Self-Driving Scooter Helps Mobility-impaired People Get Around
The self-driving scooter uses the same sensors and software that had been used in previous autonomous car and golf cart tests.
Researchers at MIT Computer Science and Artificial Intelligence Laboratory (CSAIL) and the National University of Singapore have developed a self-driving scooter that uses the same sensors and software that had been used in previous autonomous car and golf cart tests.
Here’s the idea. Self-driving cars can only transport a mobility-impaired person part of the way - from their home to a mall, let’s say. How would that person get around the mall? That’s where a self-driving scooter comes into play. The researchers say the self-driving scooter works just as well indoors as it does outdoors.
“We were testing them in tighter spaces,” says Scott Pendleton, a graduate student in mechanical engineering at the National University of Singapore (NUS) and a research fellow at SMART. “One of the spaces that we tested in was the Infinite Corridor of MIT, which is a very difficult localization problem, being a long corridor without very many distinctive features. You can lose your place along the corridor. But our algorithms proved to work very well in this new environment.”
The self-driving scooter has several layers of software: low-level control algorithms that enable a vehicle to respond immediately to changes in its environment, such as a pedestrian darting across its path; route-planning algorithms; localization algorithms that the vehicle uses to determine its location on a map; map-building algorithms that it uses to construct the map in the first place; a scheduling algorithm that allocates fleet resources; and an online booking system that allows users to schedule rides.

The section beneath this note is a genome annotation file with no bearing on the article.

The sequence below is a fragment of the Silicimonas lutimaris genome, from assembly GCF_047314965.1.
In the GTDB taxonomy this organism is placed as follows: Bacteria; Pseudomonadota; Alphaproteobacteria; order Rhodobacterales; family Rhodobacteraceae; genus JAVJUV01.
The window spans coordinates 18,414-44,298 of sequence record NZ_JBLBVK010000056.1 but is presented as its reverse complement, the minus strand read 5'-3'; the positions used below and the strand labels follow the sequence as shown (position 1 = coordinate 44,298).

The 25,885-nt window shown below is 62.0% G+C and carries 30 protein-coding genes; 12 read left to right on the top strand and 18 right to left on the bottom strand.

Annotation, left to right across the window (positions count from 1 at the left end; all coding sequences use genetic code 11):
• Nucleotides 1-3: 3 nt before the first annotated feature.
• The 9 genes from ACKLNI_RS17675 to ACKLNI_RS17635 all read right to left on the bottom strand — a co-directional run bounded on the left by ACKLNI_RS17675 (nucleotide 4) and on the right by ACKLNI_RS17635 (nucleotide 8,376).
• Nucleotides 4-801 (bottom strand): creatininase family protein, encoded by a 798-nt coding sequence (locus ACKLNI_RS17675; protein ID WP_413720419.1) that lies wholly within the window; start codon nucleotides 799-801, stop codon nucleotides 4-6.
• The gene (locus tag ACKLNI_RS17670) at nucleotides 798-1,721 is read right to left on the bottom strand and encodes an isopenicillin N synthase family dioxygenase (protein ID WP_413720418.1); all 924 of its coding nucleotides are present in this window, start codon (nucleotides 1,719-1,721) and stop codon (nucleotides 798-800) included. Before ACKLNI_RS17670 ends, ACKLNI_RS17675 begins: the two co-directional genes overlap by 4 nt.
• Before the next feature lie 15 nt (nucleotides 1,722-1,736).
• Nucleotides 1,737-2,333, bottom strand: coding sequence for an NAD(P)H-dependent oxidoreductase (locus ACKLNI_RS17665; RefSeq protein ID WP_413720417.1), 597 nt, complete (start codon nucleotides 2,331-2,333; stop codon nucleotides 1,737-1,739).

Daniel Rus, one of the project leads, says using the same control algorithms for all self-driving vehicles, whether it be scooters, golf carts, or cars, has several advantages. One is that it becomes much more practical to perform reliable analyses of the system’s overall performance.
“If you have a uniform system where all the algorithms are the same, the complexity is much lower than if you have a heterogeneous system where each vehicle does something different,” says Rus, the Andrew and Erna Viterbi Professor of Electrical Engineering and Computer Science at MIT. “That’s useful for verifying that this multi-layer complexity is correct.”
Before riding the scooter, users were asked how safe they considered autonomous vehicles to be, on a scale from one to five; after their rides, they were asked the same question again. Experience with the scooter brought the average safety score up, from 3.5 to 4.6.
The scooter trial also demonstrated the ease with which the researchers could deploy their modular hardware and software system in a new context.
“It’s extraordinary to me, because it’s a project that the team conducted in about two months,” Rus says. MIT’s Open House was at the end of April, and “the scooter didn’t exist on February 1st,” Rus says.
In a similar project, the University of Washington Bothell is building a self-driving bicycle that can travel 30 MPH with a 15-mile range. The team claims the self-driving bicycle “could get riders from A to B faster than a self-driving car, and at a tenth of the cost.”
he self-driving bicycle is based on a stack of five Arduinos with no operating system. The open-source documentation and C/C++ code can be found on GitHub. The self-driving bicycle has object recognition that’s based on an array of sonar range finders. Here’s more from Folsom on how the self-driving bicycle sees its environment:
“Localization combines GPS with dead reckoning. It uses a fuzzy filter to reconcile the two estimated positions. Dead reckoning is based on speedometer and magnetometer. In the future, localization may be extended to include accelerometer, optical odometry and visual lane edge detection. A Raspberry Pi handles the visual tasks.